Fourth, this book presents a more realistic perspective of central bank independence. The treatment of central bank independence in traditional textbooks is often  superficial and misleading; for example, ignoring the distinction between de jure  and de facto independence; ignoring the documented close relationship between  the Federal Reserve and the government during the period of the Great Inflation  from 1965 to 1979; and failing to point out that formal independence has been  a rather poor predictor of good monetary policy outcomes, as manifested by the  experiences of the Federal Reserve and the Bank of Japan during the Great Inflation period. In contrast to most traditional textbooks, which downplay the political  economy of monetary policy and the public choice perspective of central bank policy, this book emphasizes the overwhelming evidence that the policy of the Federal  Reserve, despite its formal independence, has been strongly influenced by government. Central bank independence is more myth than reality

Fifth, the book emphasizes how the structure of the financial system and monetary policy interact and, at times, generate economic and financial distress. The  financial distress in the 1970s was not only due to inflation in the context of Regulation Q and other portfolio limitations but was also a well-documented failure  of the Federal Reserve to even take into account the resource allocation effects of  Regulation Q. The same error was made in the first few years of the new century,  when the Federal Reserve failed to take into account how an unprecedented easy  monetary policy combined with a financial structure designed to allocate credit to  imprudent mortgage lending supported by government-sponsored enterprises distorted resources and generated a bubble, such as had happened in Japan 15 years  earlier. The United States devotes significant resources to subsidizing the housing sector, with two suboptimal outcomes: first, in terms of homeownership, the United States ranks well below other countries that do not subsidize housing to the  same degree as in the United States; and, second, the subsidization of housing has  imposed a serious resource cost on the economy, especially in its contributing role  in the Great Inflation and the Great Recession.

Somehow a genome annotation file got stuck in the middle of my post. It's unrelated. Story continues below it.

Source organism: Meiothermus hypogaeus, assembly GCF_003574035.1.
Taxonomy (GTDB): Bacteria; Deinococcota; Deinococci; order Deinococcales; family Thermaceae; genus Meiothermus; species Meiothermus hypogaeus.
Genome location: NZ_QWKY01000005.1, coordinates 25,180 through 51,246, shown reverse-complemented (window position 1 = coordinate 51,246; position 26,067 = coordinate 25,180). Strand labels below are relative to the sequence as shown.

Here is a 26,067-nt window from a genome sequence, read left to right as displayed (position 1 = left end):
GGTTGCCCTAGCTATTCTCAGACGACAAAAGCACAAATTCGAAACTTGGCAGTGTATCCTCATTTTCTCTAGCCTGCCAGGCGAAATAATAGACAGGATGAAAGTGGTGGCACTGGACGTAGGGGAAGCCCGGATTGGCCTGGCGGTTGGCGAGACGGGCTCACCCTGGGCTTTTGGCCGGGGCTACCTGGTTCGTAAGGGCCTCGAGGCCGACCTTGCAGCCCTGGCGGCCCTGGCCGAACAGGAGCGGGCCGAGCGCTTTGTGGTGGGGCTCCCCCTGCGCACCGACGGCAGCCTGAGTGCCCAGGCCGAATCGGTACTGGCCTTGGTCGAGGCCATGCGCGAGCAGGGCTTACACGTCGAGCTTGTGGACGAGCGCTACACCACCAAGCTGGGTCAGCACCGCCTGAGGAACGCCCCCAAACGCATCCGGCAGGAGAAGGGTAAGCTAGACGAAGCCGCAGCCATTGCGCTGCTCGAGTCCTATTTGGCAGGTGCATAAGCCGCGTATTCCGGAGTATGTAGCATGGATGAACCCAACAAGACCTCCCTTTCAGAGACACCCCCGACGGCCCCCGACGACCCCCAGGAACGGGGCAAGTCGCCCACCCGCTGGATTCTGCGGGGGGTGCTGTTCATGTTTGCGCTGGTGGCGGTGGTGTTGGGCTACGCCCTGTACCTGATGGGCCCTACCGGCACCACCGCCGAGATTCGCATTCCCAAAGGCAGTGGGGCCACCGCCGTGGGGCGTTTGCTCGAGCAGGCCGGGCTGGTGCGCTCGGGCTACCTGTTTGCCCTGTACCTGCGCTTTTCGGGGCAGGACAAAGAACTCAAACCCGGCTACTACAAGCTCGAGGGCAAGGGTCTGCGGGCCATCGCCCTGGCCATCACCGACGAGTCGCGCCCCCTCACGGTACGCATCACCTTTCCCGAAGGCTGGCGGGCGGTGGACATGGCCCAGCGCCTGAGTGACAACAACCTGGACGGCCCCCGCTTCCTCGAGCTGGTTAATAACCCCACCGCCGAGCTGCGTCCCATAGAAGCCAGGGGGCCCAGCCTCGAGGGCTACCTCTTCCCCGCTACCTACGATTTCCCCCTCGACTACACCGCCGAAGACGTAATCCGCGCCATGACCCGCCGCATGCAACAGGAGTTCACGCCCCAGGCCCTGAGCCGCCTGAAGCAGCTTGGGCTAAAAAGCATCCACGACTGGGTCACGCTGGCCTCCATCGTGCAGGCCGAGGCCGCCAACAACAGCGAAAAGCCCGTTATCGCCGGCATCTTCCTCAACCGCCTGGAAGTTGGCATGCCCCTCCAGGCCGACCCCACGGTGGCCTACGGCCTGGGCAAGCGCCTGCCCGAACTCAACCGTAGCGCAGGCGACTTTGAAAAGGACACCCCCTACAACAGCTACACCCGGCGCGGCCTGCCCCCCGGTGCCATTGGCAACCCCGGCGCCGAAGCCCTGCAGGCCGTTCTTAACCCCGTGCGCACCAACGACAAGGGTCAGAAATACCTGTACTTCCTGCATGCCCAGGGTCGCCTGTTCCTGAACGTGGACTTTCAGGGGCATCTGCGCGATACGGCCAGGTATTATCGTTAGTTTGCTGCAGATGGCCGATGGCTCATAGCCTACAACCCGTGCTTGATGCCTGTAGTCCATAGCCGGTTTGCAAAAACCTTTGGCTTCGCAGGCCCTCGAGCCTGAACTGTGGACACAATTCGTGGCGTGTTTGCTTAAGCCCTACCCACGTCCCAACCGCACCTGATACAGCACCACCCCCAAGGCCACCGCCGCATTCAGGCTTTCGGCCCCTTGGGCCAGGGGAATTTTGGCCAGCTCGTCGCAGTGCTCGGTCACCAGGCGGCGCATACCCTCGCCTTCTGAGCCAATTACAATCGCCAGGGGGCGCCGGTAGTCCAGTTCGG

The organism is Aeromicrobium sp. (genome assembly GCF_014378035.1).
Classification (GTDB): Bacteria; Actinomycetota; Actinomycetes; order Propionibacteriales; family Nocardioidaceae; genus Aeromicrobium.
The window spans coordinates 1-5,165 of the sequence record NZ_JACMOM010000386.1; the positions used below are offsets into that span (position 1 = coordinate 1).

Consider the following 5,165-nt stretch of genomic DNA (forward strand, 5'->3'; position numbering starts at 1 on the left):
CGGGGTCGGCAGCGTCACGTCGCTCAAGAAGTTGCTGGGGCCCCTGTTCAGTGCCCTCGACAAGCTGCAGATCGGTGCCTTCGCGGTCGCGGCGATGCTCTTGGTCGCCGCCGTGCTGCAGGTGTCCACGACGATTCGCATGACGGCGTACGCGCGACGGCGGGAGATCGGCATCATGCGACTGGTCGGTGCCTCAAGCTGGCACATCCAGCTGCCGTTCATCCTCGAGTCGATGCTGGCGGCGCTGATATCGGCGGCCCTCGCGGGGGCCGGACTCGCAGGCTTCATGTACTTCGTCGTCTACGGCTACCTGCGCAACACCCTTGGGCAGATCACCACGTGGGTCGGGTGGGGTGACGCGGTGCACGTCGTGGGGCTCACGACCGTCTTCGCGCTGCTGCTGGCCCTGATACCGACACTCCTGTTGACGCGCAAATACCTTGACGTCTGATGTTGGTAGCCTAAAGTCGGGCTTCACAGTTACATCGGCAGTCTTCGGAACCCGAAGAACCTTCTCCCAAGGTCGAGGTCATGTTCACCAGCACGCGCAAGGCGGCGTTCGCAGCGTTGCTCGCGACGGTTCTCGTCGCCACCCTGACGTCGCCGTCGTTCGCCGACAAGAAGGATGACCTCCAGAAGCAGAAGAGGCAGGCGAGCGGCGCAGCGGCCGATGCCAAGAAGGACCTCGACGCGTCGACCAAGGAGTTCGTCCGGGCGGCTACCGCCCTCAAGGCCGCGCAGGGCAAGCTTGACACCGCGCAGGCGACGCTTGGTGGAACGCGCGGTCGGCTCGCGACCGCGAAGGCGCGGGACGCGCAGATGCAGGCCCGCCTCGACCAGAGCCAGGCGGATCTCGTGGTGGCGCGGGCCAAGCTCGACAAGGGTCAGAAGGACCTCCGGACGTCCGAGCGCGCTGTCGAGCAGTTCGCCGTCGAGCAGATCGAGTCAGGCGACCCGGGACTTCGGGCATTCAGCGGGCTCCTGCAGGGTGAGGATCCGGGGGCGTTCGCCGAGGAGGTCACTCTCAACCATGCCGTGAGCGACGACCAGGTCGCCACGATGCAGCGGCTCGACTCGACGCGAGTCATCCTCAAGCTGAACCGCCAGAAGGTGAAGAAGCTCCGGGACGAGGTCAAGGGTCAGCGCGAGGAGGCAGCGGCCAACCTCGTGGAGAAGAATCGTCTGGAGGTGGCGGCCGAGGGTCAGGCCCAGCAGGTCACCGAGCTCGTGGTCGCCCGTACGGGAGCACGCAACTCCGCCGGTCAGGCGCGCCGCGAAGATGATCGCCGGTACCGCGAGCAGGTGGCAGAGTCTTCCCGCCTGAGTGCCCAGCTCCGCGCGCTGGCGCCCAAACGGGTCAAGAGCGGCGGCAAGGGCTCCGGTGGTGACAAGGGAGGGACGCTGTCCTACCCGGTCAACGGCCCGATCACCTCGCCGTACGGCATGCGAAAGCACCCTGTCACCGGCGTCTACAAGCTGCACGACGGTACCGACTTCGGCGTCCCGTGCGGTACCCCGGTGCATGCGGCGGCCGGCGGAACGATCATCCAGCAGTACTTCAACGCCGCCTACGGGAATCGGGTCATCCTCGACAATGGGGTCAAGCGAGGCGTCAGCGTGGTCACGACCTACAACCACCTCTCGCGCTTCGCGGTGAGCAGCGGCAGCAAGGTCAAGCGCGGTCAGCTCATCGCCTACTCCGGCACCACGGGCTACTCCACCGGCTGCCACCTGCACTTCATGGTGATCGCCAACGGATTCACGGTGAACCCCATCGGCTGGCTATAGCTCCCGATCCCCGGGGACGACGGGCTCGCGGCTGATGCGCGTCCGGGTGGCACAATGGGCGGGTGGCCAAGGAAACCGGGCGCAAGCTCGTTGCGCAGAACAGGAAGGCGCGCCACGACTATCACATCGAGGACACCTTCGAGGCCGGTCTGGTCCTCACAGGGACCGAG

Sixth, there is no serious debate in the economic profession over the long-run  neutrality of monetary policy, but considerable debate over the nonneutrality of  monetary policy in the short run. While current textbooks do a good job explaining the difference between the short- and long-run effects of monetary policy, the  detailed models presented in most traditional money and banking textbooks confuse students because the limits of monetary policy are not emphasized, implying  that monetary policy is capable of short-run stabilization, whereas institutional, historical and theoretical developments over the last four decades suggest that this is  not realistic. This book emphasizes the limits of central bank policy to a greater extent than the traditional money and banking textbooks.